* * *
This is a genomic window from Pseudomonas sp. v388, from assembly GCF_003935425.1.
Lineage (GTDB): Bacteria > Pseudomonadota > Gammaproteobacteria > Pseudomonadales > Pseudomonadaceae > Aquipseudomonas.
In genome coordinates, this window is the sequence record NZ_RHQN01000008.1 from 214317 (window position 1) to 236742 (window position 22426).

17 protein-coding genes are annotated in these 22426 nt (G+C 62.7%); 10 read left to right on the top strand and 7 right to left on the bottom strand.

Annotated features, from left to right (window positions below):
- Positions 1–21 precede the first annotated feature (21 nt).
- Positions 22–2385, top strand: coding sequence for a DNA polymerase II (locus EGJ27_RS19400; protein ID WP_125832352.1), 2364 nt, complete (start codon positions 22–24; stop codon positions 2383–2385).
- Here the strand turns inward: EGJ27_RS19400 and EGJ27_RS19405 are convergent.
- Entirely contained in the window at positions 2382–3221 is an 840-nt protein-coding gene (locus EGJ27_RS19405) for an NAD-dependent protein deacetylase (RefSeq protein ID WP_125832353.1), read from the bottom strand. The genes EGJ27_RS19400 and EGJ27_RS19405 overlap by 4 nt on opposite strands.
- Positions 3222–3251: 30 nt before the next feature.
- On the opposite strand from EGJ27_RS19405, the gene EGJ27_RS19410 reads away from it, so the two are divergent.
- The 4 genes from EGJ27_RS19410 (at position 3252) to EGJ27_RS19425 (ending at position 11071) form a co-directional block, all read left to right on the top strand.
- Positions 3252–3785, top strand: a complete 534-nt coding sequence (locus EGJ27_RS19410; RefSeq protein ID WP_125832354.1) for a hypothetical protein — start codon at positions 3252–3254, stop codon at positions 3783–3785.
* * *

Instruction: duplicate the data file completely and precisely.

This is a genomic window from Pseudomonas sp. v388, from assembly GCF_003935425.1.
Lineage (GTDB): Bacteria > Pseudomonadota > Gammaproteobacteria > Pseudomonadales > Pseudomonadaceae > Aquipseudomonas.
In genome coordinates, this window is the sequence record NZ_RHQN01000008.1 from 214317 (window position 1) to 236742 (window position 22426).

17 protein-coding genes are annotated in these 22426 nt (G+C 62.7%); 10 read left to right on the top strand and 7 right to left on the bottom strand.

Annotated features, from left to right (window positions below):
- Positions 1–21 precede the first annotated feature (21 nt).
- Positions 22–2385, top strand: coding sequence for a DNA polymerase II (locus EGJ27_RS19400; protein ID WP_125832352.1), 2364 nt, complete (start codon positions 22–24; stop codon positions 2383–2385).
- Here the strand turns inward: EGJ27_RS19400 and EGJ27_RS19405 are convergent.
- Entirely contained in the window at positions 2382–3221 is an 840-nt protein-coding gene (locus EGJ27_RS19405) for an NAD-dependent protein deacetylase (RefSeq protein ID WP_125832353.1), read from the bottom strand. The genes EGJ27_RS19400 and EGJ27_RS19405 overlap by 4 nt on opposite strands.
- Positions 3222–3251: 30 nt before the next feature.
- On the opposite strand from EGJ27_RS19405, the gene EGJ27_RS19410 reads away from it, so the two are divergent.
- The 4 genes from EGJ27_RS19410 (at position 3252) to EGJ27_RS19425 (ending at position 11071) form a co-directional block, all read left to right on the top strand.
- Positions 3252–3785, top strand: a complete 534-nt coding sequence (locus EGJ27_RS19410; RefSeq protein ID WP_125832354.1) for a hypothetical protein — start codon at positions 3252–3254, stop codon at positions 3783–3785.